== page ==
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Facebook to clearly label political advertising in Britain, CTO says
Facebook will introduce new measures to boost transparency around adverts in Britain by June this year and require political ads to be clearly labelled, the firmâs Chief Technology Officer told a British parliamentary committee.
In a written submission to the UK parliamentâs media committee, Mike Schroepfer said those wanting to run political adverts would have to complete an authorization process and the messages would also have to display who paid for them.
Facebook has said that the personal information of about 87 million users might have been improperly shared with political consultancy Cambridge Analytica, which worked on Donald Trumpâs 2016 presidential election campaign.
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Lawmakers have also raised concern over the use of social media in Britainâs referendum decision to leave the European Union in 2 016.
âI want to start by echoing our CEO, Mark Zuckerberg: what happened with Cambridge Analytica represents a breach of trust, and we are deeply sorry. We made mistakes and we are taking steps to make sure it doesnât happen again,â Schroepfer wrote.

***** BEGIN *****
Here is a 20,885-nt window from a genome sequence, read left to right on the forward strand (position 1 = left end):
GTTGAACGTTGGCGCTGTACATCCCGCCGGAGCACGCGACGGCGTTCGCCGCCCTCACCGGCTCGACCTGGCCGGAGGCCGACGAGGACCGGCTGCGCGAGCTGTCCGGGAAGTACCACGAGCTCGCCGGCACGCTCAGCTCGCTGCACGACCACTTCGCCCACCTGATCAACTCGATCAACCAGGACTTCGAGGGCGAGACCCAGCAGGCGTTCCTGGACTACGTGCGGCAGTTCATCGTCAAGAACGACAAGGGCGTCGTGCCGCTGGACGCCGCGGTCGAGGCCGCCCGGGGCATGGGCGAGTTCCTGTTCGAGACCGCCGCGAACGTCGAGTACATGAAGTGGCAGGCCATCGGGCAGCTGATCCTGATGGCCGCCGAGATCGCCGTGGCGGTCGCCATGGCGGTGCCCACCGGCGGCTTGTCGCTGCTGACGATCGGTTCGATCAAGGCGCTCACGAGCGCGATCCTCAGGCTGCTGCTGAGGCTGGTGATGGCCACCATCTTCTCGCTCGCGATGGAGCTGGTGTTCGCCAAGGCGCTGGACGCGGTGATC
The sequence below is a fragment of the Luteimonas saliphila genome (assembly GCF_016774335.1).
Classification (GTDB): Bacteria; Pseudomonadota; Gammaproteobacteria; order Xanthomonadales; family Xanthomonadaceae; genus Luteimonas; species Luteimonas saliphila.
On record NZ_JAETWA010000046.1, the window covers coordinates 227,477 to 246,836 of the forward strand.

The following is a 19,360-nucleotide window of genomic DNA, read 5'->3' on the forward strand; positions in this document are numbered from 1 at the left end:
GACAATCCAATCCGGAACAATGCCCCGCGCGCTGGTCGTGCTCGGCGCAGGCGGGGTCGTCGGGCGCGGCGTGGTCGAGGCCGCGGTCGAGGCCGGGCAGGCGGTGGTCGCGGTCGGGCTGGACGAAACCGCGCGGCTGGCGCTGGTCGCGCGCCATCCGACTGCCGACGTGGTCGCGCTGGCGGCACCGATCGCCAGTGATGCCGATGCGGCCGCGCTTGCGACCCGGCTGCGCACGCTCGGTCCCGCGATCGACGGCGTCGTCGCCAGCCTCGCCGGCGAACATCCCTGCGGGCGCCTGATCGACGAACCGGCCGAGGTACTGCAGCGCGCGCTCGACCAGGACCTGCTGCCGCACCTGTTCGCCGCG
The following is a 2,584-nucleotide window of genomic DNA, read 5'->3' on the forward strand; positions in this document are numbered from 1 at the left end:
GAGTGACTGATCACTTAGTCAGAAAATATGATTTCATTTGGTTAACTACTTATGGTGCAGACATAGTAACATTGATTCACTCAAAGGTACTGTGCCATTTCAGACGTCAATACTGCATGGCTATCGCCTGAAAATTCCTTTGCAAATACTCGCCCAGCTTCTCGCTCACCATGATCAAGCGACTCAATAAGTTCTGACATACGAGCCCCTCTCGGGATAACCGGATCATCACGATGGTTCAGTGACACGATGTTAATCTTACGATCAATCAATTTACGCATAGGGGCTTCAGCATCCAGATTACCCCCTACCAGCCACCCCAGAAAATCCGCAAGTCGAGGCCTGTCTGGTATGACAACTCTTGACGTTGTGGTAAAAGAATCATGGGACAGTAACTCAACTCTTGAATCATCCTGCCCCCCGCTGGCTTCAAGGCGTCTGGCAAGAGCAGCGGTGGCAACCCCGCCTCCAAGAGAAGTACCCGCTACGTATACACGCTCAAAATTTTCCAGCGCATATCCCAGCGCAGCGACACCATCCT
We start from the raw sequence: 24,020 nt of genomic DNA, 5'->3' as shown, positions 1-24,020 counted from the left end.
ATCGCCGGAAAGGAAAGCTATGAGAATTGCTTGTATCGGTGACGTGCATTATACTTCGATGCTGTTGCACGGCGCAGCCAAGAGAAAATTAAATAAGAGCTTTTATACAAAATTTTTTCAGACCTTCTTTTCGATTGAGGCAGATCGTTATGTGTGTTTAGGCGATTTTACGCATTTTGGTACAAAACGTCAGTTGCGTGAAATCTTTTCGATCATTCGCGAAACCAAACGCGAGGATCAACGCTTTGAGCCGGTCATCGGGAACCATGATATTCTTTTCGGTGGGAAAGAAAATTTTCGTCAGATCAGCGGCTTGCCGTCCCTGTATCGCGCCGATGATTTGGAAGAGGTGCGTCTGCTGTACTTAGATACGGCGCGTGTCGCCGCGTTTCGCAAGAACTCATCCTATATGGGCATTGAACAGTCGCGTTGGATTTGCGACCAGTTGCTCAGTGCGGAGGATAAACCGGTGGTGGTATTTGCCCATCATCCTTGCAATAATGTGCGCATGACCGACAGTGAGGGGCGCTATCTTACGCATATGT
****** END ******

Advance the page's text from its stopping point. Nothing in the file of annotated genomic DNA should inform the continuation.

Earlier this month, Zuckerberg apologised to U.S. senators for issues that have beset Facebook, including shortcomings over data protection.
But the 33-year-old internet mogul managed to deflect any specific promises to support any congressional regulation of the worldâs largest social media network and other U.S. internet companies.
Schroepfer, who was appearing before the British media committee on Thursday, said it was clear Facebook had not done enough to ensure its tools from âpotentially being used for harmâ or take a broad enough view of its responsibility.Source: Google News
Van attack prompting 'talk about misogyny' as motive
Van attack prompting 'talk about misogyny' as motiveTheories are emerging about whether a hatred of women could have played a role in Monday's attack in Toronto, in which the driver of a van plowed into pedestrians down a busy street.
Theories are emerging about whether a hatred of women could have played a role in Monday's attack in Toronto, in which the driver of a van plowed into pedestrians down a busy street.One day after 25-year-old Alek Minassian allegedly tore down Yonge Street with a rental van, killing 10 and injuring 14, police revealed that the ma jority of the victims were women, ranging in age from their 20s to 80s.
Police have so far offered no details on a possible motive, but at a news conference Tuesday referred to a "cryptic" message posted on the Richmond Hill, Ont., man's Facebook account, moments before the deadly attack.
"Private (Recruit) Minassian Infantry 00010, wishing to speak to Sgt 4chan please. C23249161. The Incel Rebellion has already begun! We will overthrow all the Chads and Stacys. All hail the Supreme Gentleman Elliot Rodger!" reads the post.Police haven't quoted the post specifically, but did say one was written before the accused began driving the rental van.Suspect Alek Minassian allegedly made a reference in a Facebook post to Elliot Rodger, above, who died of an apparent self-inflicted gunshot, had left a trail of YouTube videos and a 140-page manifesto ranting against women and couples and lamenting his lack of a sex life. (YouTube/Associated Press)